Years of research have allowed us to conclude how HIV infects cells, but how it causes to immune system to collapse is
still a mystery. There are three main theories that most researchers believe cause the immune system to crash. The first is
that HIV actually destroys immune cells, such as CD4 and CD8 cells. Another is that HIV does not allow new immune cells to
form, and the third is that HIV causes immune cells to redirect their movement which causes self destruction.
David D. Ho of Aaron Diamond AIDS Research Center in New York, and Alan S. Perelson of Los Alamos, New Mexico
calculated that HIV infects and destroys several billion DC4 cells daily. The immune system is not able to keep up the production
of new cells because it can only produce a certain number of new cells. What researchers are hoping to find is an antiretroviral
drug that is able to stop the virus from spreading and destroying immune cells, as well as therapies that can ensure that immune
cells will continue to replicate.
Mike McCune, of Gladstone Institute of Virology and Immunology at the University of California, with the help of
colleagues, compared blood samples of people who were infected with HIV that had not yet received antiretroviral drugs
to HIV infected people who had gone through 12 weeks of antiretroviral drug treatment. They also had a control group of
people who were not infected with HIV. The samples of blood taken from the group who had received the antiretroviral drug
had a higher concentration of CD4 cells than those who had not taken the drug. On the other hand, CD4 cells in those who
had not take the drug survived longer. These observations show that the antiretroviral drug affects the overall amount of CD4
cells by increasing production, not decreasing the destruction of CD4 cells.
In January of 1999 there was a paper published in the Journal of Immunology that stated that HIV seizes a natural immune
process that causes CD4 cells to flood out of the bloodstream and into the lymph nodes. This process is known as homing.
Healthy immune cells flow from the lymph nodes, through tissues, into the blood, and back to the lymph nodes. Their journey is
necessary to patrol the body for invaders. In February of 1997 Miles W. Cloyed at the University of Texas Medical Branch, along
with some colleagues, tested why the journey of the immune cells was being rerouted. They proved, through testing mice, that
when HIV binds to the immune cells the production of protein (CD62L) increases. With the increase of protein the immune cells
head directly to the lymph nodes. Once the HIV command the immune cells to leave their normal flow, thought the blood, they self destruct.
All of the assumptions and research done on how HIV causes the immune system to fail has brought AIDS research closer to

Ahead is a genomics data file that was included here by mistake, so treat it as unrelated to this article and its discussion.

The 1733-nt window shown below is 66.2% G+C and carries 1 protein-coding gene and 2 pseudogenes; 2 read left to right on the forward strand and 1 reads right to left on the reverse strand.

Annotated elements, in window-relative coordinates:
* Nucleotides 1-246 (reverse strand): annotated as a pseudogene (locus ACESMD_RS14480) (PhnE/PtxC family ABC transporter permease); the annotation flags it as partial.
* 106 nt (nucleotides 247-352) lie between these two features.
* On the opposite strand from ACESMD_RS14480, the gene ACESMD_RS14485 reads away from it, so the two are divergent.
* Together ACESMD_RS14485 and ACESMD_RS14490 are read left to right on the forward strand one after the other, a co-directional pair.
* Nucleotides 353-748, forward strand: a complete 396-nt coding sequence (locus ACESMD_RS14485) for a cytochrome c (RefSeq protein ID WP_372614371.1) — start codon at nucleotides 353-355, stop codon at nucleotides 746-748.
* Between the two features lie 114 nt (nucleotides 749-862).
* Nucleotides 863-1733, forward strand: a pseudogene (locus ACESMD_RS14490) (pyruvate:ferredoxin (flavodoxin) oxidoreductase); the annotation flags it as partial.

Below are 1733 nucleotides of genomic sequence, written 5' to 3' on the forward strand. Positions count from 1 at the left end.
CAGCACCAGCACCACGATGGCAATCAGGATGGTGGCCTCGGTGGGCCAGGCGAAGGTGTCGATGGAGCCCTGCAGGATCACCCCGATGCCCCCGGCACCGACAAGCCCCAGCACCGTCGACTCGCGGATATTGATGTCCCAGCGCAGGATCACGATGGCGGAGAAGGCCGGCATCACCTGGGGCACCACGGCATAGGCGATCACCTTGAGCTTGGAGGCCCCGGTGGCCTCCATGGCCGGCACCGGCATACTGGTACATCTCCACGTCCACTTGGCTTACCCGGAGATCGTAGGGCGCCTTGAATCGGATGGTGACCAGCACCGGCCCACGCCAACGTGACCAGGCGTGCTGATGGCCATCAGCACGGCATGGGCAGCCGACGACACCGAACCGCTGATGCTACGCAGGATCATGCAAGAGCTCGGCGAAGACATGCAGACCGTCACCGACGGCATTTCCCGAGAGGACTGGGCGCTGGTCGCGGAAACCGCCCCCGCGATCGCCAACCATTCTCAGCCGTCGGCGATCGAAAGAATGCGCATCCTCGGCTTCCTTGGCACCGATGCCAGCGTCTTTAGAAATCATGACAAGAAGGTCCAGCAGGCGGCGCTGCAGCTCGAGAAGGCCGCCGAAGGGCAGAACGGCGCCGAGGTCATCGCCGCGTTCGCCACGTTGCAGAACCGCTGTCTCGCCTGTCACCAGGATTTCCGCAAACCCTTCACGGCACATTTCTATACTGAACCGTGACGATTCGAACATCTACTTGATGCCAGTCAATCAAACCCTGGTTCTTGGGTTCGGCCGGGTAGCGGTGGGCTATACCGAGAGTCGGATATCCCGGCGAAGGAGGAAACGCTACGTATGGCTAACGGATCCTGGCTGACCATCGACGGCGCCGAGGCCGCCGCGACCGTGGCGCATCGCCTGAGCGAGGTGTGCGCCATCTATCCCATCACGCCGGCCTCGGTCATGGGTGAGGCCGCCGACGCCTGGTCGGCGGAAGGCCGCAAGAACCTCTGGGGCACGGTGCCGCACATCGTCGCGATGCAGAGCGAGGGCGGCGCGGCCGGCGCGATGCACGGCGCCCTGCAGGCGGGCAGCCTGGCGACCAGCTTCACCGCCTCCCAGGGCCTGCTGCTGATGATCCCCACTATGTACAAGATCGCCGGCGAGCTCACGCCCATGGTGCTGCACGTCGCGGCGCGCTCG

finding a way to help rebuild the immune system, but it has also made researcher realize that with more answers come more questions.
Jack T. Stapleton at the University of Iowa, along with his colleagues
took blood samples from 362 people (mostly caucasian men) that were being
treated for HIV between 1998-2000. The reason for this study was the recent
findings of a potentially beneficial virus, GBV-C. GBV-C is a virus similar
to others that may cause the liver disease Hepatitis. However, GBV-C does
not lead to any known illnesses, instead it might slow the progression of HIV.
The study led by Stapleton showed that there were 144 patients that contracted HIV, as well as GBV-C. Out of those samples, 41 people died by the time the researchers had analyzed the data. On the other hand, out of the 218 patients that only contained the HIV virus, 123 died. Taking into account age, severity of the illness, and type of treatment, patients infected with HIV are four times as likely to survive if they also contain the virus GBV-C, Stapleton suggests.
Another experiment created by the Iowa researches tested the production of HIV cells in test tubes. They infected immune cells with both HIV and GBV-C. The cells containing both viruses produced 30-60% less HIV strands. Through these observations, Stapleton and his research team concluded that GBV-C might cause biological differences to occur, allowing some to be more capable of fighting HIV than others.
David Phipps of Toronto Hospital, and Donald Branch from the Canadian Red Cross Society, found an early detection test for
strands of HIV. Previously, the time between when a person became infected and when HIV was actually detected was anywhere between six
weeks to six months. HIV, because of Phipps and Branch's discovery, can now be detected within 30 minutes of infection.
The researchers decided to focus on the activity of the enzyme, Fyn Kinase, instead of the measuring of antibodies that are produced due to infection. Fyn Kinase is believed to be the initiator of biochemical signals that follow the activation of Tcell antigen receptor on CD4+ and CD8+ T lymphocytes. Phipps and Branch observed Fyn Kinase activity in patients with and without HIV. Those with HIV contained high Fyn Kinase activity and low levels of Fyn protein. They also found that Fyn Kinase activity increases within 30 minutes of infection of the CD4+ T cells. This new-found information revolutionized the way testing for HIV occurs.
The University of Arizona
Biology 181 Honors
Last updated: December 5, 2002
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